Meet Dr. Hynes


Faculty Profile
by Daniel Mollenkamp

Photography by Emily Jordan

Please use Professional bio for programs and publications

Her family legend has it that at the age of three Mia Hynes corrected her mother’s piano playing, leading her mother to bring Mia up onto the bench to show mom how it was done. She made her professional debut at age twelve with the Indianapolis Symphony.  Fifth-grade Career Day was the last time she considered another profession. When she said she might want to be a doctor, her classmates told her “You’re already a pianist. You don’t get to pick two.” And while she realized in that moment that they were right, being a pianist eventually led her to receive a Doctor of Musical Arts degree in Piano Performance and Literature, and Dr. Mia Hynes joined the UCM faculty in 1996.

Her piano also became her passport to the world, as she’s performed and lectured around the United States and beyond, including on NPR’s classical music show Performance Today, at the prestigious Library of Congress, at United Nations headquarters, at Steinway Hall in New York,  and at the European Piano Teachers Convention in Serbia, to name but a few venues.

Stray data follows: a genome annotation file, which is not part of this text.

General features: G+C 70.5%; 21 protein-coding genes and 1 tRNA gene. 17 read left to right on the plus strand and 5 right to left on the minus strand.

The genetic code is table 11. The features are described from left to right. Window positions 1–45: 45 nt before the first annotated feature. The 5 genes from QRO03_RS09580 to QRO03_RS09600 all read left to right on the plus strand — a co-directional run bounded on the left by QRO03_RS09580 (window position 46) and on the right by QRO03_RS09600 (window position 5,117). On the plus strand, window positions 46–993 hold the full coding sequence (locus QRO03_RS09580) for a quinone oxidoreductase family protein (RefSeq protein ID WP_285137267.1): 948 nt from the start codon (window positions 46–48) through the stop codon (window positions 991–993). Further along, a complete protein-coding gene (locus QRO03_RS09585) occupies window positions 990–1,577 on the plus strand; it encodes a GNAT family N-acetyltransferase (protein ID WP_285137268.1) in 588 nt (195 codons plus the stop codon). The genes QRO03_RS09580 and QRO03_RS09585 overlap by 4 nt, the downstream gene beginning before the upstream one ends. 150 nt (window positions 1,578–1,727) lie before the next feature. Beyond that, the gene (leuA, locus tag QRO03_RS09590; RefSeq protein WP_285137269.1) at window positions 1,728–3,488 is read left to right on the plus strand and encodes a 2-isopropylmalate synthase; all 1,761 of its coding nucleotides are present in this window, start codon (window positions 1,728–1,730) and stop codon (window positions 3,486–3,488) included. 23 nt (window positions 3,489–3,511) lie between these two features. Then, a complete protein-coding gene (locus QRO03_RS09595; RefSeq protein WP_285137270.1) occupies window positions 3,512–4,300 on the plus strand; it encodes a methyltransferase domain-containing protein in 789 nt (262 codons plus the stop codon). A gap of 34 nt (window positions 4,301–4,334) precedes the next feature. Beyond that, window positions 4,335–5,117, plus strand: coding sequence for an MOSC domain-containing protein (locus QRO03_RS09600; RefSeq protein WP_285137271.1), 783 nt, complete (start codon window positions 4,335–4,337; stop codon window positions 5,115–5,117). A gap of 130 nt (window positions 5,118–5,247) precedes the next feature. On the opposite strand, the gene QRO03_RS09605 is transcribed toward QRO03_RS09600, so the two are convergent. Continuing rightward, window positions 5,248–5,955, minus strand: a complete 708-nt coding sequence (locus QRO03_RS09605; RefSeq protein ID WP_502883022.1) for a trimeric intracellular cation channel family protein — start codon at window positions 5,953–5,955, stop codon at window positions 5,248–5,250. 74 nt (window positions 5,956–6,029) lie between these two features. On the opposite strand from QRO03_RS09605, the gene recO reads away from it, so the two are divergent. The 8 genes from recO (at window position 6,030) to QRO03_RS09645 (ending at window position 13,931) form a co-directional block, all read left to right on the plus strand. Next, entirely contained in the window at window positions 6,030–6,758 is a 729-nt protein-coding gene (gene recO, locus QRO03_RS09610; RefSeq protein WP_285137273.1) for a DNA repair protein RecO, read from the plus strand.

Most piano students have one or two teachers before college. Mia had more like twenty. And the thing she noticed about them, apart from the fact that she admired them, was that they all wanted the same thing, just from different angles. She wasn’t only learning how to perform, she was learning how to teach, with a mental flexibility that allows for as many approaches as there are students.

Mia knows that studying music is a great way to develop your potential, regardless of the field in which you eventually end up. And she knows it brings wonderful people into your life. For Dr. Hynes those people have been other amazing musicians from around the world, including her colleagues, her students, and her husband, who is also a pianist.

Mia enjoys helping students experience life at a higher state of intensity. The intensity that comes from understanding. The intensity that comes from performing. The intensity that comes when you don’t just like the music, you don’t just love the music…you live the music. Dr. Mia Hynes lives the music.

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